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Try not to over complicate this. In the case of Charlies Collins the determining factor for grading his necks...number of feathers. The grade 1, 2 or 3 necks are of similar quality...but like I said just vary in the density and number of feathers. His prices are VERY fair and he includes the saddle from the same bird with every neck.

He is a great guy, totally honest and I think his necks are the best value available for the money.

Go to his web site for Collins Hackle Farm for details. No worries about no pictures. He guarantees your satisfaction...period.

George

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I am not and don’t care to be a feather inspector/grader. I do know I have capes with sizes of feathers I will probably never use because I used up all the sizes that I do use. Buy the hundred packs in the size you desire. Cheaper in the long run for me since I don’t production tie or use that many tiny flies. 

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3 hours ago, MK19 said:

mostly with size 20-16 sizes. Starting in winter with midges (Size 22-24) and then moving on to BWO's 20-18, then to PMD's 18-16 and later in the season to larger attractors and Drakes

I've found that traditional hackled dries are not nearly as good for these hatches as the alternatives. You can fill a nice fly box for those tailwater / spring creek bugs with rs2's, comparaduns, sparkle duns, hanging midges, and zebra midges, all without buying a single piece of rooster hackle. 

Rs2: https://flyfishingthesierra.com/rs2.htm

Compara- & sparkle duns: https://flyfishingthesierra.com/spardun.htm

Hanging midges:

https://flyfishingthesierra.com/chrionsus.htm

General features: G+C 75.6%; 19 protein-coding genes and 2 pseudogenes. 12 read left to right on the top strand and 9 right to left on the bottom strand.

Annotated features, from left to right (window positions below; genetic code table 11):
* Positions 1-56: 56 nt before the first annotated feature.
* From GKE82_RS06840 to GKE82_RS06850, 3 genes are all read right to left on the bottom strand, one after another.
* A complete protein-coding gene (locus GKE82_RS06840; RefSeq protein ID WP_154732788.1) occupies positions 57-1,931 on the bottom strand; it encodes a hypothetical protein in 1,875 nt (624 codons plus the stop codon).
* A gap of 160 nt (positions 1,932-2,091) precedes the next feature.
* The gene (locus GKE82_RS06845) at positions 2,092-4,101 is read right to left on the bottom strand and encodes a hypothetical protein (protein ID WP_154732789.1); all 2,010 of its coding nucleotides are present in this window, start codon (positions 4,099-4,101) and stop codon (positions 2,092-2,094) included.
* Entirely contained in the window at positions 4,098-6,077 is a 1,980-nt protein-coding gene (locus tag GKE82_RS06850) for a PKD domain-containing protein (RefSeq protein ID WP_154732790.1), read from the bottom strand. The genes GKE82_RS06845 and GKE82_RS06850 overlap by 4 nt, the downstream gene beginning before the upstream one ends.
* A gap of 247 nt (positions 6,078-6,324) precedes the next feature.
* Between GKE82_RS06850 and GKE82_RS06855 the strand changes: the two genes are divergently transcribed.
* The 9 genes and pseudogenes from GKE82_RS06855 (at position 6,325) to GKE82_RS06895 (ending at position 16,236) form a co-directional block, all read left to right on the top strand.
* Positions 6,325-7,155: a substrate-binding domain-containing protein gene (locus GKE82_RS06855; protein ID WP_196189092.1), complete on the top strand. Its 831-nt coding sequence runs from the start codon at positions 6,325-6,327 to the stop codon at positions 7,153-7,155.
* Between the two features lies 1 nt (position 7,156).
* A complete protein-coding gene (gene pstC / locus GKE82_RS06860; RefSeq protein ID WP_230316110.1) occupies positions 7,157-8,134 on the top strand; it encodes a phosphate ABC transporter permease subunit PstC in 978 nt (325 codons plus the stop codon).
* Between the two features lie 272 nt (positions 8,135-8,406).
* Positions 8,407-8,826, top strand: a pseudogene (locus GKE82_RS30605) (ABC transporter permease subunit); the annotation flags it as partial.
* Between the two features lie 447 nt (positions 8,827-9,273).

Zebra type midges

https://flyfishingthesierra.com/zebra_midge.htm

That site also has sections specific to bwo and pmd dries and nymphs for life cycle type tying.

Little Griffith's Gnats do work great on midges, but the size is not so demanding. Maybe a single 20 or maybe 22 whiting grizzly hundred pack. 

If you do go the hackle route, in those small sizes you'll want to use Whiting, and you'll want to be very sure of what you need and what you are actually getting. 100 packs are not a bad option to avoid beginner purchase errors if you do go the hackle route.

For larger attractors go with capes or half capes, probably grizzly and brown. Whiting's intro pack with grizzly, brown, dun, and either light ginger, cream, or black is a decent option. Those will also get you a decent number of the little hackles in the colors you need for pmd's and bwo's and Griffith's, maybe even other small hackled midges.

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Wow. Just wow. But it's overkill for what the op's looking for,.

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For tying size 16 down i would suggest getting saddles instead of necks (cape). Unfortunately collins saddles wont tie down to midge size, like poopdeck and chugbug said grab a 100 pack from whiting in the color and size you want and give that a try.

pic of whiting bronze neck and a bronze midge saddle

DSC_0001_(2).thumb.JPG.77c24eb0fe101da8a5883d426f4ba314.JPG

top hackle is the longest size 18 i could find on the neck (most are half the length), can tie  3 flies with that hackle most 1 or 2 flies, a collins will be half the length so you only get 1 fly and working with hackle pliers

middle is of the bronze grizz  saddle size 18, can tie 6to 8 flies out of 1 hackle with no need of hackle pliers. That saddle ties size 18 to 22 with a few over and under.